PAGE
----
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AARP Washington Explores New Solutions to Social Isolation

Wendy Pender is the adult program coordinator at the King County Library System, where a new Digital Bridge program lends laptops to lower-income older adults.
Photo by Jovelle Tamayo

Clients of the Adult Day Center at CDM Caregiving Services in Vancouver still exercise together, do art projects, make music or just have coffee and chat. But for the past year, they’ve done these things virtually, as the COVID-19 pandemic has forced the center to adapt.

“The important thing is to ward off isolation,” said Eric Erickson, CDM’s executive director. “It’s about being engaged, having something to do and other people expecting to see you.”

Social isolation can have devastating health impacts. A recent University of Washington report described the coronavirus lockdowns as a “double pandemic” for older adults, contributing to depression and suicide risk and disrupting needed care.

CDM and AARP Washington are part of a Social Isolation Work Group that was formed in response to the pandemic. It was launched to determine what’s working to fight loneliness and isolation and whether it can be replicated, even after the coronavirus crisis ends. 

Group members include the state Aging and Long-Term Support Administration (ALTSA) and other organizations that serve older adults. 

“Our state serves most people at home as they age, not in a congregate setting,” said Bea Rector, director of ALTSA’s Home and Community Services Division. “Social isolation has been exacerbated for folks who’ve been doing the right thing by staying home and protecting themselves.”

“We’re seeing an increase in agitation and anxiety,” said Patricia Hunter, the state’s long-term care ombudsman. “We’re social beings; we’re not meant to be isolated in our rooms for months without meaningful contact.”

Connecting creatively 

Virtual workouts, online meet-ups and classes, robotic pets and more resources via public libraries are some of the ideas the work group is examining.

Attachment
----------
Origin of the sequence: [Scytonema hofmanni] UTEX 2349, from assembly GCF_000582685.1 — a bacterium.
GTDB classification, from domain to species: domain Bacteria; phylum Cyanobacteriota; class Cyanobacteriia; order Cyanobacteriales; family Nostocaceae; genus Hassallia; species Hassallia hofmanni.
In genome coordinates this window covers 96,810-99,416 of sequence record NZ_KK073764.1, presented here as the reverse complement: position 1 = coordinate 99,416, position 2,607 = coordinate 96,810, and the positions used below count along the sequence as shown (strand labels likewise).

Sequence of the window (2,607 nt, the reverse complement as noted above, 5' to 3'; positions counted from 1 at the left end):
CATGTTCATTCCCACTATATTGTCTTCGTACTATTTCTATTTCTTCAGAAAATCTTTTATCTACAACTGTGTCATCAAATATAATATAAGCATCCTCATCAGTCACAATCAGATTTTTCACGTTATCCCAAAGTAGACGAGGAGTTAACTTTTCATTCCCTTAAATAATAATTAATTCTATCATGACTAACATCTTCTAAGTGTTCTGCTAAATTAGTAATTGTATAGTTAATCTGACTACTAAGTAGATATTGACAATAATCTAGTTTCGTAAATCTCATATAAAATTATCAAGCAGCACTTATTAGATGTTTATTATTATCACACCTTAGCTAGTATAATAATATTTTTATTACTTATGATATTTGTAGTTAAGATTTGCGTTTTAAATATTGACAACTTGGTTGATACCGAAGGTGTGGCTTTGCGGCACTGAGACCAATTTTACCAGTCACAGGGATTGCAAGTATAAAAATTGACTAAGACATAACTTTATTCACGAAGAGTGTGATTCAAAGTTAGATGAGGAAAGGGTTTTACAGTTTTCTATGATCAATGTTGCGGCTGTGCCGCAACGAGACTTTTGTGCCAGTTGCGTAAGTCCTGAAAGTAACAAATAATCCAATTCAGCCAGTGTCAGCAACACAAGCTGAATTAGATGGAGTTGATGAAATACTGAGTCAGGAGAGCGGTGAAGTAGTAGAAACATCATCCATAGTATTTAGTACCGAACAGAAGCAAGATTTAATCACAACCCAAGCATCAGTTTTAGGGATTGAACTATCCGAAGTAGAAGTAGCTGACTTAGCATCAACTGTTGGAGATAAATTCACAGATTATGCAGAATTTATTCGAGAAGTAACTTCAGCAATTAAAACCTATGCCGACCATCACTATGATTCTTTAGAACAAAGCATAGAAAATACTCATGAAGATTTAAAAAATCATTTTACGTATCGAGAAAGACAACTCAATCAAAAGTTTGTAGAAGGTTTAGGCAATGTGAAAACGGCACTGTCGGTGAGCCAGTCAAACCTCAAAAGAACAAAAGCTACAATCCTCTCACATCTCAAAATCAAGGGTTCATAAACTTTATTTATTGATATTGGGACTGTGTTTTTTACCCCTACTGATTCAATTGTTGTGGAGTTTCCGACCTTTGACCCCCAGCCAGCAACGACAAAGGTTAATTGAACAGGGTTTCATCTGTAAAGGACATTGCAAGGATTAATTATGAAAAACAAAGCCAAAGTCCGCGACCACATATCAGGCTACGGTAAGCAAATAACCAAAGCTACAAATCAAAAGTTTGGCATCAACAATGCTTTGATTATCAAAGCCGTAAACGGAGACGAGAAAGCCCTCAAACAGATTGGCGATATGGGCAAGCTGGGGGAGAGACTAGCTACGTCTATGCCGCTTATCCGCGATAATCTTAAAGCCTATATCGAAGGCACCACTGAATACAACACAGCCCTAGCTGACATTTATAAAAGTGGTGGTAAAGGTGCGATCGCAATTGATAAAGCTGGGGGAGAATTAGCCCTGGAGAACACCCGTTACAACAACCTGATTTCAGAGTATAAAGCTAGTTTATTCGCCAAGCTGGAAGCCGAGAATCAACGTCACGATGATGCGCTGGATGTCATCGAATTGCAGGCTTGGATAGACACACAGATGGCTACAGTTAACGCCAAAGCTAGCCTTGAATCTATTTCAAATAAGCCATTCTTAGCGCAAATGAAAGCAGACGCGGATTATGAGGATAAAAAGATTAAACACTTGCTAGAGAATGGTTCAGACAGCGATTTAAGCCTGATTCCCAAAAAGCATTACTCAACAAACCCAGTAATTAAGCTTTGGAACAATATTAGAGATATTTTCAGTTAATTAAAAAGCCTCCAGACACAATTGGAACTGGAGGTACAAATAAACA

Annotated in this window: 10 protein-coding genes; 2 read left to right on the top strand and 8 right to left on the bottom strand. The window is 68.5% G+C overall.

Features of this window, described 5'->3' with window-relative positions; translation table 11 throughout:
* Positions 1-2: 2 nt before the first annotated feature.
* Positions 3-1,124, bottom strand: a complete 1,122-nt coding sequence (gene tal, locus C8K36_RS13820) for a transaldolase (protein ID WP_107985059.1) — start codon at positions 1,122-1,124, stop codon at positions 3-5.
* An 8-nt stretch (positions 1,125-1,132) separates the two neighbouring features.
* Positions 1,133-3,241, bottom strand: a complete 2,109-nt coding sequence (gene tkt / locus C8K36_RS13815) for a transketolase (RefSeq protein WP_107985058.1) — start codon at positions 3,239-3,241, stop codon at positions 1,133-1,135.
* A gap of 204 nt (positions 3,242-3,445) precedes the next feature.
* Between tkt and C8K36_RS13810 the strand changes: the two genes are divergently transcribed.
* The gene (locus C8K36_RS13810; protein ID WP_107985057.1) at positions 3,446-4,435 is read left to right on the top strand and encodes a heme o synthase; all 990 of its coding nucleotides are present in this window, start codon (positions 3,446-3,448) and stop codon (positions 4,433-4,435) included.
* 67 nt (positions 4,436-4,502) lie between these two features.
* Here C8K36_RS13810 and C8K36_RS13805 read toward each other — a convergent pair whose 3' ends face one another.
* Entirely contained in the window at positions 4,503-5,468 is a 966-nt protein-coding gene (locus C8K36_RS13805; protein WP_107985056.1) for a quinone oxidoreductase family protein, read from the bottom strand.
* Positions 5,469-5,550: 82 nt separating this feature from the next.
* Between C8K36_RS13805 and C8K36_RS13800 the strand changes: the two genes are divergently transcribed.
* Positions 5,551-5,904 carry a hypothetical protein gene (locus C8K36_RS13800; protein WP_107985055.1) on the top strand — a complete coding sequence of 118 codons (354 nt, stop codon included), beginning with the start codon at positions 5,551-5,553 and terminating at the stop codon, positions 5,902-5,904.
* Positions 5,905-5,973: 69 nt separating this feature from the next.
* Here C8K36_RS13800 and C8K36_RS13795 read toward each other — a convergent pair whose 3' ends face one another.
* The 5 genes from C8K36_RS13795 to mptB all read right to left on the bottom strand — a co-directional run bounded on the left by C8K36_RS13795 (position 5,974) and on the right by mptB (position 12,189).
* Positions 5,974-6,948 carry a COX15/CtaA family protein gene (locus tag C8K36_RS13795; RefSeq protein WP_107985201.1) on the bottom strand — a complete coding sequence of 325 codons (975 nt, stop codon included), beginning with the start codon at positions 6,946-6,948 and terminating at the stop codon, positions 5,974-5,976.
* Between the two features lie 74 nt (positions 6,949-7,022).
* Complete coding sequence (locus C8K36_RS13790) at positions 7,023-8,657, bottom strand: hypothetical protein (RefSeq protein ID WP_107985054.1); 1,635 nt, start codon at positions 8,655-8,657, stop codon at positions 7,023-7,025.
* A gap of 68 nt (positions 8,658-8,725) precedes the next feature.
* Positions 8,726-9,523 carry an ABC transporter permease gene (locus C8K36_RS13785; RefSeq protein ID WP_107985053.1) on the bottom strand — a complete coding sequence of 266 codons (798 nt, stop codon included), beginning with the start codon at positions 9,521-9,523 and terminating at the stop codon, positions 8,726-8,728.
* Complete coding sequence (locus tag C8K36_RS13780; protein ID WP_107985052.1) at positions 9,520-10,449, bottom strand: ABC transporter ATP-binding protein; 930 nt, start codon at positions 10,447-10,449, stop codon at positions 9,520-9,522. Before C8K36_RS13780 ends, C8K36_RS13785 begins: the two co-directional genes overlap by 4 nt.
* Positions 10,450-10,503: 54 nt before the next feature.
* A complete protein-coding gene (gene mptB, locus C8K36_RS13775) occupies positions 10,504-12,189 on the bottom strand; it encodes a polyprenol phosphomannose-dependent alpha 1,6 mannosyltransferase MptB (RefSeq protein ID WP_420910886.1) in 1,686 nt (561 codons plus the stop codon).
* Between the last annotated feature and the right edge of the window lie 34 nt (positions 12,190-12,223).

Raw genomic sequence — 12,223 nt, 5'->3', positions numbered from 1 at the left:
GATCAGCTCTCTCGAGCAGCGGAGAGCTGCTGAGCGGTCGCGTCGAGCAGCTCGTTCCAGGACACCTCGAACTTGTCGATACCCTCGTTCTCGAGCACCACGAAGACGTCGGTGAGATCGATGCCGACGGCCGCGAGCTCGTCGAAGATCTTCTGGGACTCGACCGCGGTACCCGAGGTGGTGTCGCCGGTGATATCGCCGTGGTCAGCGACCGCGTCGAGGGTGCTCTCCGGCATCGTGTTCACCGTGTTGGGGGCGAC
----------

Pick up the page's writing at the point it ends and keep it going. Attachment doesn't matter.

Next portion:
The King County Library System’s new Digital Bridge program works with local housing authorities to lend laptops and internet hot spot devices to lower-income older renters, with tech support and instructions for a variety of uses: finding a bus route, joining a Zoom meeting or applying for benefits. 

The work group is also closely watching proposed legislation that would improve phone access for residents of long-term care facilities and require staff to return calls and emails promptly. The bill would allow residents to name an essential support person to help with their emotional, mental or physical well-being.

The Social Isolation Work Group will post its findings at

“What we’ve learned is, there have to be both low-tech and high-tech solutions,” Rector observed. “We’re looking at how to get around access barriers.”

The community is leaning in to find ways to engage people, said Wendy Pender, King County Library’s older adults program coordinator. “Every library, every senior center, every social-service organization, we’re doing our darndest to reach out. If you’re willing to try something new, we are with you.”

Post-pandemic, Erickson hopes to maintain CDM’s virtual schedule along with in-person activities, so people in other counties or without transportation can participate. 

“I’m really proud of our resilient system in Washington state,”Erickson said. “We took this challenge and have made the best of it.”

Chris Thomas is a writer living in Seattle.

For More Information on Social Isolation

Health Effects of Social Isolation

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